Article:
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In October 2004 I subscribed to the Far Eastern Economic Review. Only a few weeks after I subscribed I was informed that the magazine would cease to exist in its current form (due to more information being readily available online), and that I would be receiving a monthly magazine with more in-depth stories. The new magazine was not what I expected it to be (in-depth articles: yes, but too long and boring for me to read in my spare time), so I have cancelled the subscription in October 2005.

In November 2005 I then subscribed to BusinessWeek’s Asian Edition. And what happens? They close down as well a few weeks after signing up. I still have almost two years left on my subscription, but am not sure what to do now. They offer to give you a refund for any unmailed issues, or they can apply the refund to a subscription to the global edition.

I don’t really know what the difference is between the global edition and the Asia edition (probably not that big), but I was thinking about continuing my subscription anyway, because I like BusinessWeek’s way of reporting. But I need a few more details, such as if there is a difference in pricing between the two editions, and how long delivery would take to China. The letter I received did not say anything about this. Luckily they provided a phone number in Hong Kong (and an email address, but I want an answer right away, so I won’t use that), that I called this morning around 10 AM. But who do I get on the line? An answer machine: “Our offices are open from Monday to Friday, 9 AM to blablabla…”. It is probably a public holiday in Hong Kong, but that is no excuse. In such a situation where all current subscribers get a letter with a phone number in it, you have to make sure someone is answering the phone!

So I decide to go online and find the details there. One of the reasons BusinessWeek is not continuing its overseas editions is because more of its content is available online now. But that sure is not the case for this information, I surfed all over the site, but did not find it. Even worse, I get referred to the same phone number again! Does this magazine take itself seriously? If you are going to tell your customers that you close down an edition, you know that people need more information in order to decide what to do. You have to be prepared, and this magazine surely is not. This is a good way to ensure your customers will not re-subscribe to the global edition.

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  1. hoho, try to email them. That will save time.

    P.S. I already gave up subsribing it this year, though they gave me a discount price, only 6 HKD per issue.


    As a result of global strategic change BusinessWeek will cease to
    publish its European and Asian edition after the January 9/16 2006 issue.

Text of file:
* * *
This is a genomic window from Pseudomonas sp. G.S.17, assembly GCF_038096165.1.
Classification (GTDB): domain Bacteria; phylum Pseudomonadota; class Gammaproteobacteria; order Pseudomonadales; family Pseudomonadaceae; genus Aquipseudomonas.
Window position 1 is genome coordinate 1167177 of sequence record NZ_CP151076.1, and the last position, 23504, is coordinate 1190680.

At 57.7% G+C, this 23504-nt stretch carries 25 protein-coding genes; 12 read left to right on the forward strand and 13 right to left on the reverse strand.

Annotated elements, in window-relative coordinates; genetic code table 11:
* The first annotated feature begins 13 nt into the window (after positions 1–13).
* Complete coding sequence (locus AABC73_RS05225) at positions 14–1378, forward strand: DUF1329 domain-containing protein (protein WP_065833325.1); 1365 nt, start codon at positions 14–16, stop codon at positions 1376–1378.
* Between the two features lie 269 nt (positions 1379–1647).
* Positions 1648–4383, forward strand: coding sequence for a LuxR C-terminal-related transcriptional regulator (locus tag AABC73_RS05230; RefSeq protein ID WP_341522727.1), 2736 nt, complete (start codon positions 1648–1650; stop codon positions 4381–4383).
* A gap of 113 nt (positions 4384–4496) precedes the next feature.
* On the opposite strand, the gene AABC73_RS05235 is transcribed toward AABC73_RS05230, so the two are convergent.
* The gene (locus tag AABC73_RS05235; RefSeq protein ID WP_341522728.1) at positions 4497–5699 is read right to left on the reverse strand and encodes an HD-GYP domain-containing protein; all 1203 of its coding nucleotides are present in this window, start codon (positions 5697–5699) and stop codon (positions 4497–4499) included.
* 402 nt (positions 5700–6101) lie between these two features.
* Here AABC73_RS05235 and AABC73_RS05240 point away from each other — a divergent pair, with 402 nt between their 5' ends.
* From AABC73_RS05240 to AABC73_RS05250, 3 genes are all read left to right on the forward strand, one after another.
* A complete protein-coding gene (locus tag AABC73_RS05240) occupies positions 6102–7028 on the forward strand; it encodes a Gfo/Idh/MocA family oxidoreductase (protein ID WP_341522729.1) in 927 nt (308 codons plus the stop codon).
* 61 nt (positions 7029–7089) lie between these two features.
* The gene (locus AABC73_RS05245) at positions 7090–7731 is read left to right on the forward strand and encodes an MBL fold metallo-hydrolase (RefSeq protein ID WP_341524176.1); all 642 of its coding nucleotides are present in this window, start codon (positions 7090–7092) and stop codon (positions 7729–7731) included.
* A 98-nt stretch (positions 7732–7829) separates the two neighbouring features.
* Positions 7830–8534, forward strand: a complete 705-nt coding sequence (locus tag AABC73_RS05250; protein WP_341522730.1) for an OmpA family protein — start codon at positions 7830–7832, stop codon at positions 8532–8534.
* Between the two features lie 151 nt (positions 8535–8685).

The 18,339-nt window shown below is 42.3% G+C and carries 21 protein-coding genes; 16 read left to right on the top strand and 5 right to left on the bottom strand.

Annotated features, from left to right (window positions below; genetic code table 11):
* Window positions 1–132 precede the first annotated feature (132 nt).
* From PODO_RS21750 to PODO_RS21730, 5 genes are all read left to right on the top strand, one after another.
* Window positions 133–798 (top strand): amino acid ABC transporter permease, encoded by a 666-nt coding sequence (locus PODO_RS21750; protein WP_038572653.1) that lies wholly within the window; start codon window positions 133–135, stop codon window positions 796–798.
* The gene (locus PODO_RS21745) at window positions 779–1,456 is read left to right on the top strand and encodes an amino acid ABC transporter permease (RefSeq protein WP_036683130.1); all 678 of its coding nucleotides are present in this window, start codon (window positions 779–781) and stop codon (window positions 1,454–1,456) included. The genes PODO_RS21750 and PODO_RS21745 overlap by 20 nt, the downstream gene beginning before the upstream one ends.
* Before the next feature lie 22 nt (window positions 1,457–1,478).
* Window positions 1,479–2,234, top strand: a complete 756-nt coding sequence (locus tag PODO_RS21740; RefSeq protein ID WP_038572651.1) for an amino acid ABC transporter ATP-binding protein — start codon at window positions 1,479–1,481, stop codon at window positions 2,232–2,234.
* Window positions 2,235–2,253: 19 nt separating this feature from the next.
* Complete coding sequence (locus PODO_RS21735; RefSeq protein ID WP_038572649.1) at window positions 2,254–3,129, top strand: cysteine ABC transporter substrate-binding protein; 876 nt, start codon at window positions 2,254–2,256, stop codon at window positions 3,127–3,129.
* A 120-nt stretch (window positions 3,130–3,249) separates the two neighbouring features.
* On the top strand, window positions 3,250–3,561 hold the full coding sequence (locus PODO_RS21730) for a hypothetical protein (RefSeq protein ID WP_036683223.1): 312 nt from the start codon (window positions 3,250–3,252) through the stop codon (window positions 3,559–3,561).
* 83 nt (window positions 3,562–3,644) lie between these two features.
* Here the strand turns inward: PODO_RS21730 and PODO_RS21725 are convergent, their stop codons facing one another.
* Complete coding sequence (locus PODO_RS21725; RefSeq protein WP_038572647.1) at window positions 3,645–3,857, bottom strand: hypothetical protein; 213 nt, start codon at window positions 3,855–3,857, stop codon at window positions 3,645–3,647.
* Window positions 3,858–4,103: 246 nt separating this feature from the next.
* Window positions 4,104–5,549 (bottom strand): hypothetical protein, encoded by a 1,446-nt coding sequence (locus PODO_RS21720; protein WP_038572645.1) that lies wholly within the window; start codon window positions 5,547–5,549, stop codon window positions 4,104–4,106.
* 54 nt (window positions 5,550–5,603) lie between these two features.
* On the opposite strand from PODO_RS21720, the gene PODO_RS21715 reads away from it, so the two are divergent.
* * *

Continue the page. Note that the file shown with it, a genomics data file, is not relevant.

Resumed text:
We are currently experiencing a high volume of email communication and
    would advise that within the next ten days a letter will be forwarded
    to you as a subscriber advising of the options that will be available,
    which you in turn will need to complete and return.

    We will not be processing any new orders and are offering our existing
    international subscribers the option of a full refund for any unmailed
    issues or applying that refund to a subscription to the global edition
    of BusinessWeek magazine. The global edition can be delivered to you by
    email in a digital format or by post at your postal address.

    If you are an existing subscriber and would like a refund to the
    unexpired portion of your subscription you need take no further action. These
    will be processed automatically at the end of January.

    If you would like to explore the option of receiving the global edition
    please either reply to this email quoting your subscriber reference
    number or call our customer service team on +44 (0)845 676 0022.

    Thank you for your patronage.

  3. Hi, very strange the way BW seems to go about its international subscriber base. I subscribed to the European edition a couple of months ago and started to like the magazine. The paper version that is, after experimenting with the web delivered version via Zinio, but that’s not the same experience as touching the paper. Call me old-fashioned if you like.

    Anyway, both international editions are now cancelled. Although I did ring the phone number and ordered the global edition, nothing received yet and now I have received a letter that details the cost as

  4. Hi Alexander, I guess you are right, the international subscriber base is just not interesting enough for them. Delivery time to Shanghai will be about a week for the global edition, and the price here is indeed also about 3 times as much as the original price.

    The Economist is not really an option for me (I used to be a subscriber), it takes me a full day to read it, and I feel guilty to throw it away when I did not finish it. There is just too much information in it.

    I have now decided to drop my BW subscription altogether, and just rely on the news that comes to me in my RSS reader.

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